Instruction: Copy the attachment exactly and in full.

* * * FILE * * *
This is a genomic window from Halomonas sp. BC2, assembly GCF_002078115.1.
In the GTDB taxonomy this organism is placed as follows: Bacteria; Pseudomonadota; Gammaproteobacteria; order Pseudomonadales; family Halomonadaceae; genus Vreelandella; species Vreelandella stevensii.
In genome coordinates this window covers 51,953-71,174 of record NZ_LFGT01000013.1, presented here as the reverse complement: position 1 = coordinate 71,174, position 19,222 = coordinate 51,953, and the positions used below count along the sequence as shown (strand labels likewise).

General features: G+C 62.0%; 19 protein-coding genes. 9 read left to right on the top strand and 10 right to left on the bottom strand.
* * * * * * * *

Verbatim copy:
This is a genomic window from Halomonas sp. BC2, assembly GCF_002078115.1.
In the GTDB taxonomy this organism is placed as follows: Bacteria; Pseudomonadota; Gammaproteobacteria; order Pseudomonadales; family Halomonadaceae; genus Vreelandella; species Vreelandella stevensii.
In genome coordinates this window covers 51,953-71,174 of record NZ_LFGT01000013.1, presented here as the reverse complement: position 1 = coordinate 71,174, position 19,222 = coordinate 51,953, and the positions used below count along the sequence as shown (strand labels likewise).

General features: G+C 62.0%; 19 protein-coding genes. 9 read left to right on the top strand and 10 right to left on the bottom strand.